Background

The Relevance of Environmental Management Systems

The historical basis of sustainable business management and CSR is environmental management. In order to develop efficient solutions to manage CSR, it is worth considering the experiences made so far in environmental management, its management systems (EMAS, ISO 14001, sector and SME approaches) and its environmental accounting instruments (EMA, e.g. environmental cost accounting, environmental performance indicators, check lists etc.).

Since the mid-1990s numerous research projects and company practice have made a considerable contribution to the knowledge available on corporate environmental management.

Loew and Clausen (2003) carried out a presumably unique 6 year longitudinal analysis on the long-term effects of environmental management systems in companies. The analysis clearly shows how and why the initial euphoria of many companies has notably reduced.

In the meantime, many companies have switched from EMAS to the international standard ISO 14001 or have even given up maintaining external auditing systems. The main reasons for leaving EMAS are (Loew 2003):

  • costs (expenditure and internal workload) for the environmental statement,
  • European limitedness of EMAS,
  • cost of external auditing,
  • increased internal workload,
  • lack of marketing advantages.

 

The decline in EMAS registrations should not, however, be understood as a complete failure. On the one hand, due to competition with EMAS, ISO 14001 has clearly improved and become more challenging. On the other hand, a lot of improvements in environmental performance and the management system have been achieved within the companies which are still beneficial. However, the question remains how EMAS and ISO will be treated in future especially at the political level.


Accounting Instruments for Environmental Performance

Appropriate accounting instruments for controlling are essential for the continuous improvement of corporate environmental performance. The research began as early as the mid-1980s when the corporate input-output balance and the life cycle assessment were first developed as environmental management accounting instruments.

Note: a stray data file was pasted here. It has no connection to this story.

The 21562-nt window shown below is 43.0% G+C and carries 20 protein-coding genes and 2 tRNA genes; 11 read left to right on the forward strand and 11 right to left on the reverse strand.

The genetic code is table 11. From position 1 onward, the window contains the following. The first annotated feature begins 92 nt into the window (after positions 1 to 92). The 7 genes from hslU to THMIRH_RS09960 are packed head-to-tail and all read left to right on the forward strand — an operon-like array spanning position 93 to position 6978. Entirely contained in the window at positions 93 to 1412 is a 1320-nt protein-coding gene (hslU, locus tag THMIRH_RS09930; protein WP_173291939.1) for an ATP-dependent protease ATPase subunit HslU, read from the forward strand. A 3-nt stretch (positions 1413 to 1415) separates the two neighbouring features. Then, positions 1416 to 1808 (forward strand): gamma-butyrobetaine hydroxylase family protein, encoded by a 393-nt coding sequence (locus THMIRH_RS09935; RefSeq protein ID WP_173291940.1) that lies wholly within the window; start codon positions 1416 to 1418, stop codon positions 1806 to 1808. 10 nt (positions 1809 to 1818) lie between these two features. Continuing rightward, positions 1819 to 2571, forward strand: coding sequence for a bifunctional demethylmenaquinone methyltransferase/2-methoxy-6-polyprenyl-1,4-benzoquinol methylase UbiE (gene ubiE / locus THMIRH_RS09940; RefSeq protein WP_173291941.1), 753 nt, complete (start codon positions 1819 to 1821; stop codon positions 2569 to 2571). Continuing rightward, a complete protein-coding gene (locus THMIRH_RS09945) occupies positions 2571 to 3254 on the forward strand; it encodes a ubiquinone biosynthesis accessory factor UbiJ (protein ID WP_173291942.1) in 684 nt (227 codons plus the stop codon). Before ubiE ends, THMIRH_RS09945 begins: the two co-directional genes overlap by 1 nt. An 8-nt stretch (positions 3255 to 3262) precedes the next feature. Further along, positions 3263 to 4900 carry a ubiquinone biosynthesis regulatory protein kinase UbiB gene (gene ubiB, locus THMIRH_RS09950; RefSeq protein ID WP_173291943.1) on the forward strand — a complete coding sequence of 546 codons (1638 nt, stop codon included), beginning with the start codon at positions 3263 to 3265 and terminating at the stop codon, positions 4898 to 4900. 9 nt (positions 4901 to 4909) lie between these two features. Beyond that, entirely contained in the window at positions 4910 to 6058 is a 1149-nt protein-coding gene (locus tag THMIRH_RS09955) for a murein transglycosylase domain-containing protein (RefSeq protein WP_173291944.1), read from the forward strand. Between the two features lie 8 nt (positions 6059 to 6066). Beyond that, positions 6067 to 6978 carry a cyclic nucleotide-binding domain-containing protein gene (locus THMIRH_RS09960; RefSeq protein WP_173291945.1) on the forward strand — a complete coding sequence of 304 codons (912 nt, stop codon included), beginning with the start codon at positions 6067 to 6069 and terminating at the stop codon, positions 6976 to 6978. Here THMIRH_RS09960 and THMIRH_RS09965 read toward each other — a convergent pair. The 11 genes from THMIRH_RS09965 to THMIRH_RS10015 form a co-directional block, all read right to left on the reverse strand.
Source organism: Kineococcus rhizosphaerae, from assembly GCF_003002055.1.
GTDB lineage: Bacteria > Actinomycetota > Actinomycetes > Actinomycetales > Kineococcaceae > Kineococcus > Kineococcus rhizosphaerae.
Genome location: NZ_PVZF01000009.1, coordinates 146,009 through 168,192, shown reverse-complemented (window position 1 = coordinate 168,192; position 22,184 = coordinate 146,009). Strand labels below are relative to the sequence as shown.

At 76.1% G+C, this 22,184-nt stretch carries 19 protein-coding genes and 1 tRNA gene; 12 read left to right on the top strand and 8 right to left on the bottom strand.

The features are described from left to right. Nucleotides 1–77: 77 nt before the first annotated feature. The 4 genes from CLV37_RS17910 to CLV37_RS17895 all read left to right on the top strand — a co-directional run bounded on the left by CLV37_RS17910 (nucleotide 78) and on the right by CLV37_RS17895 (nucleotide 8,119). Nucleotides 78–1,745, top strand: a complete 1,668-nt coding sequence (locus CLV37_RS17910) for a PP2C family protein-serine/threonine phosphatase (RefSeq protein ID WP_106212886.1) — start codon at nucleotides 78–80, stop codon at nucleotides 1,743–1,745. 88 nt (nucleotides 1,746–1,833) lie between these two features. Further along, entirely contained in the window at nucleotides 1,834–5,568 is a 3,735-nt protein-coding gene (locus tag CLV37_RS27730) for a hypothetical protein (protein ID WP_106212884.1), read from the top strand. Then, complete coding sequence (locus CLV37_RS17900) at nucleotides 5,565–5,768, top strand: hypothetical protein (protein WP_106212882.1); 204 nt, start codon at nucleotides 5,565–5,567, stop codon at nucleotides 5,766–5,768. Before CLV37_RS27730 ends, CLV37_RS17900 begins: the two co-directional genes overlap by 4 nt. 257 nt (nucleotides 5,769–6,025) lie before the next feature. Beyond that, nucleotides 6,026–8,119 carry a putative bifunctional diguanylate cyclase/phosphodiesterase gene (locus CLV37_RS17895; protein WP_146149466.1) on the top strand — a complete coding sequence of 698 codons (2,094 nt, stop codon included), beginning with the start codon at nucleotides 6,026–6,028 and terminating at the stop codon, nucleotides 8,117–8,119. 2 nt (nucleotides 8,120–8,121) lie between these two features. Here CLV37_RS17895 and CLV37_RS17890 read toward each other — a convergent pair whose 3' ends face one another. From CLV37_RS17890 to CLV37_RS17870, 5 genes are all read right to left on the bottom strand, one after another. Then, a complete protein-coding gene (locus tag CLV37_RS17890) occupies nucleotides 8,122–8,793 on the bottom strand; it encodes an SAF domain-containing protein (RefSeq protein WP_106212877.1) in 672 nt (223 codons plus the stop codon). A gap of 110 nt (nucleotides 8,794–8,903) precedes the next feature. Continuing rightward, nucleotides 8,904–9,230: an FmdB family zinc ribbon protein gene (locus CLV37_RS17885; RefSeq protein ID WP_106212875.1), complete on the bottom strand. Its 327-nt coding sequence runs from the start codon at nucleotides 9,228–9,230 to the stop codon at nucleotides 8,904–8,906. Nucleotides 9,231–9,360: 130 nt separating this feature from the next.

In the 1990s further instruments were developed including environmental performance indicators (EPI), different approaches to environmental cost accounting and various methods for calculating ecological impact (e.g. ecological footprint, MIPS - Material Impact Per Service Unit, impact equivalents - best known for measuring CO2 emissions) (e.g. Hallay and Pfriem 1989, Schaltegger and Sturm 1994, BMU and UBA 2001).

A more in-depth analysis on how these instruments can be combined efficiently for environmental management and how they can be supported by software systems was carried out in the research project INTUS (Lang et al. 2004).

Sources

The sources quoted are available at

Loew T, Beucker S, Jürgens G (2002) Vergleichende Analyse der Umweltcontrollinginstrumente Umweltbilanz, Umweltkennzahlen und Flusskostenrechnung <Comparitive Analysis on the Environmental Accounting Instruments Input-Output Balances, Environmental Performance Indicators and Flow Cost Accounting>

Download PDF

Loew T, Clausen J (2005)
Wie weiter mit EMAS? Ergebnisse eines Monitorings von 1979 bis 2002 <What Next with EMAS? Results of a Monitoring from 1997 until 2002> Discussionpaper 4 Sustainability (with English abstract)

Download PDF